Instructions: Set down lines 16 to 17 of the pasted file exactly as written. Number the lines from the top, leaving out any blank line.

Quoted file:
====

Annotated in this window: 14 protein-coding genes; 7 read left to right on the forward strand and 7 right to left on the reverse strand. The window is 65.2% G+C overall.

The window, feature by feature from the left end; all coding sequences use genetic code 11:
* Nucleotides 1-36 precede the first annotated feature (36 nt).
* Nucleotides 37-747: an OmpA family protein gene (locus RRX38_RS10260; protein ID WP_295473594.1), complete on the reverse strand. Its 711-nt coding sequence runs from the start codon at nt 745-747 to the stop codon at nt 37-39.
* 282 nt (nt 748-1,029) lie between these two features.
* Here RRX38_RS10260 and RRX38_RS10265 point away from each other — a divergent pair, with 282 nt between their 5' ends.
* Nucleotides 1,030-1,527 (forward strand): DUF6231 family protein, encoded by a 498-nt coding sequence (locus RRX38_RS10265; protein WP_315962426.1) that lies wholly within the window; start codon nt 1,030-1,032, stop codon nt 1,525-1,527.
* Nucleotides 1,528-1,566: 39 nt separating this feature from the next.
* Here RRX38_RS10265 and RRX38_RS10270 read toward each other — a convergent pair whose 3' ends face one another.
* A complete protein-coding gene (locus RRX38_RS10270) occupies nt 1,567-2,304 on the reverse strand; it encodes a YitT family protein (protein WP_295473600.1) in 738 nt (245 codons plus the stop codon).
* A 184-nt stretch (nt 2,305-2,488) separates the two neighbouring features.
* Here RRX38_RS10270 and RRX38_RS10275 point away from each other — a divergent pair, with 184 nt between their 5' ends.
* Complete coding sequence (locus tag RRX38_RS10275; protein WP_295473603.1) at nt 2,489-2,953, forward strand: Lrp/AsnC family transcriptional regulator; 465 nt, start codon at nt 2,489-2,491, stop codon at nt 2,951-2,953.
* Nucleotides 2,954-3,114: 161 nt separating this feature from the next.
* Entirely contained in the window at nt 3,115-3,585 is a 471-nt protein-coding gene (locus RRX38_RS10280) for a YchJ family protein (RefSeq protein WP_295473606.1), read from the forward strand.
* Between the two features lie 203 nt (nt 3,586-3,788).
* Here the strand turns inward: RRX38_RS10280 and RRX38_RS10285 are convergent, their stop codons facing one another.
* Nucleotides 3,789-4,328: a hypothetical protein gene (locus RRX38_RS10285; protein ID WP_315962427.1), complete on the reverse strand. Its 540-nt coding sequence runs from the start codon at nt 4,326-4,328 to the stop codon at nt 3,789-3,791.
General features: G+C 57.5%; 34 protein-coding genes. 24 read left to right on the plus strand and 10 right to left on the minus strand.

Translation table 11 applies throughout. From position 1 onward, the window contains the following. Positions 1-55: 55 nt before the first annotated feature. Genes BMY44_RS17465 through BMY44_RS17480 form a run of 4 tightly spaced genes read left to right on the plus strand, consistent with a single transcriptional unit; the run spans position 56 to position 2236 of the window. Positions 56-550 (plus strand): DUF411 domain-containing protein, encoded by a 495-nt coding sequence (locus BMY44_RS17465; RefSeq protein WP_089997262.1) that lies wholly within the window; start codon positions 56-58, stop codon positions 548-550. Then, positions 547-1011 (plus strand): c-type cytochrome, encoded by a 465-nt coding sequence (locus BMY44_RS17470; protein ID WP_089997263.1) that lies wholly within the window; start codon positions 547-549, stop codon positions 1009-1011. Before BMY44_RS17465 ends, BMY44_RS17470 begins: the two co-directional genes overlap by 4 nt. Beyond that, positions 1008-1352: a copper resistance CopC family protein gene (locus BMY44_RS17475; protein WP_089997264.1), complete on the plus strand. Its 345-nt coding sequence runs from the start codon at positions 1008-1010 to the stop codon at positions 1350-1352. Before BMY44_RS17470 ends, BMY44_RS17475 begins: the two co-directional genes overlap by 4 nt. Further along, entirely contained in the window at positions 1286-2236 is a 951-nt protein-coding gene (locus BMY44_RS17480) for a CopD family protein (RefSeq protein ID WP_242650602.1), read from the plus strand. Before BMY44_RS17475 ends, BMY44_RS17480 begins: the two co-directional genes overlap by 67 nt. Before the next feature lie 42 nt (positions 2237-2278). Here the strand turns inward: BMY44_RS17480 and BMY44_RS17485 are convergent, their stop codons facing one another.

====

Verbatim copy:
* Between the two features lie 203 nt (nt 3,586-3,788).
* Here the strand turns inward: RRX38_RS10280 and RRX38_RS10285 are convergent, their stop codons facing one another.